Tired, bored and stressed. These are the top words 22,000 teens used to describe their feelings during the school day in an online survey last year by The Yale Center for Emotional Intelligence and Lady Gaga’s Born this Way Foundation. All told, a whopping 75 percent of these students described their emotions negatively.
There is an upside, though. Those same kids said that they want to feel “happy,” “energized” and “excited.” What can parents do to help get them there?
Dr. Kathryn Fessler, medical director of The Corner Health Center in Ypsilanti, which serves ages 12-25, offers insight on helping teens face these feelings – and keep them in check.
Boost social interaction
“The youth feel as though they are very socially connected because they have 1,000 Facebook friends and 400 followers on Twitter and Instagram,” Fessler says. But “They’re not connected in an interpersonal, live way – the way teenagers generations ago were.” Kids text or get on social media to cope with emotions, which doesn’t have the same positive effect, she explains. Getting your teen to join some extracurriculars can counter this trend.
“Join at least one, but preferably two, after-school activities,” Fessler says. “The activity itself is less important than going to school and seeing people.”
Encouraging a relationship with another adult can help, so kids have someone other than their parents to talk to. “Most teens trust their parents and value their parents’ opinions, but don’t always want to talk to them.”
Get up and move
“We have really good scientific evidence that one of the most effective mood-boosters for human beings is physical activity,” Fessler says. A daily activity like riding a bike, taking a walk or joining a team at school can spur positive feelings.
Add another element by getting out and helping others. “A great way to prevent negative emotions from overtaking your life is to do something for someone else.” If you can get them to do an activity with you, that’s even better.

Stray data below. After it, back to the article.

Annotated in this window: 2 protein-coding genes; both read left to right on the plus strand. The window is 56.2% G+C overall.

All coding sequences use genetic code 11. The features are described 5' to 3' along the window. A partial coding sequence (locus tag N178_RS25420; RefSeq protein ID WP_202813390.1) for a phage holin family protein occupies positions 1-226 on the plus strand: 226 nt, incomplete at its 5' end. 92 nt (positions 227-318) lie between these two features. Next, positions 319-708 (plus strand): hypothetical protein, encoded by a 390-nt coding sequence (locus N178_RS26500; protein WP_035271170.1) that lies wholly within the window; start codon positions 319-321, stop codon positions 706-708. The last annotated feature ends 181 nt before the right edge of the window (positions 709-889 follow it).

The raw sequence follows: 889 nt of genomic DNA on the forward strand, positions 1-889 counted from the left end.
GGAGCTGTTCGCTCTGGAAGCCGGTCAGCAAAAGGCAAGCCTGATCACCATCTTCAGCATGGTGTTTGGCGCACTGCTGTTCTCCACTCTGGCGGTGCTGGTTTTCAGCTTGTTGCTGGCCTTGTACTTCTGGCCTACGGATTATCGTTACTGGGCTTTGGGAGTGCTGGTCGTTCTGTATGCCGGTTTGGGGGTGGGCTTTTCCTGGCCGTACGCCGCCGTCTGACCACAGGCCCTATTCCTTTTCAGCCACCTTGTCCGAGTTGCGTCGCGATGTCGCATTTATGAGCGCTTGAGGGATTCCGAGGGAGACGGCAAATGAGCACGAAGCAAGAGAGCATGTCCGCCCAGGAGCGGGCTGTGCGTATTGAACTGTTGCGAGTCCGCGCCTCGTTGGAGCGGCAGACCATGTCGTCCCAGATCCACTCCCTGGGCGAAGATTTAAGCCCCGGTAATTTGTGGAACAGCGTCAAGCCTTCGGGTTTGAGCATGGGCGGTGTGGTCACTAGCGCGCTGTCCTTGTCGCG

For teens, processing emotions can be more difficult than it is for adults or younger kids. “If you ever watch a 5-year-old get mad, they are very likely to move through that negative emotion, but teens don’t recognize that it’s a fleeting thing.”
When she works with teens, Fessler encourages a process called mindful management to cope. “Experience the emotions, sit with your negative emotions, feel it and then move on,” she says.
Break or breathe
During the daily grind, if negative feelings get a grip, kids have options.
“If it’s a very strong, bad emotion, they should ask for permission to go to their school’s safe place,” Fessler says; usually that’s a counselor’s office. If it’s situational, such as a problem with a teacher or peer, “The No. 1 piece of advice is to remove from yourself from the situation.”
What about “mild” feelings – they’re bored or just don’t want to be there? “They should concentrate on their breathing,” Fessler says. “Closing your eyes and pretending that you are somewhere that you like to be. Doing this for even two minutes will deescalate the hormones that cause the negative emotion.”
Seek medical care
If you suspect your child is having problems dealing with their emotions – perhaps they are sleeping too much or not enough, no longer enjoying things they once loved or eating too much or too little, it may be time for a medical professional.
Start by talking to people at school to find how your teen is doing, Fessler says. Then, seek out a therapist, pediatrician or adult your teen is comfortable talking with.
“Even the most healthy of us should talk to a therapist every once and a while, and mental health programs for teens are common; part of a statewide initiative,” she says. “Many parents feel very alone when their teen seems gloomy, but you don’t have to be alone with it.”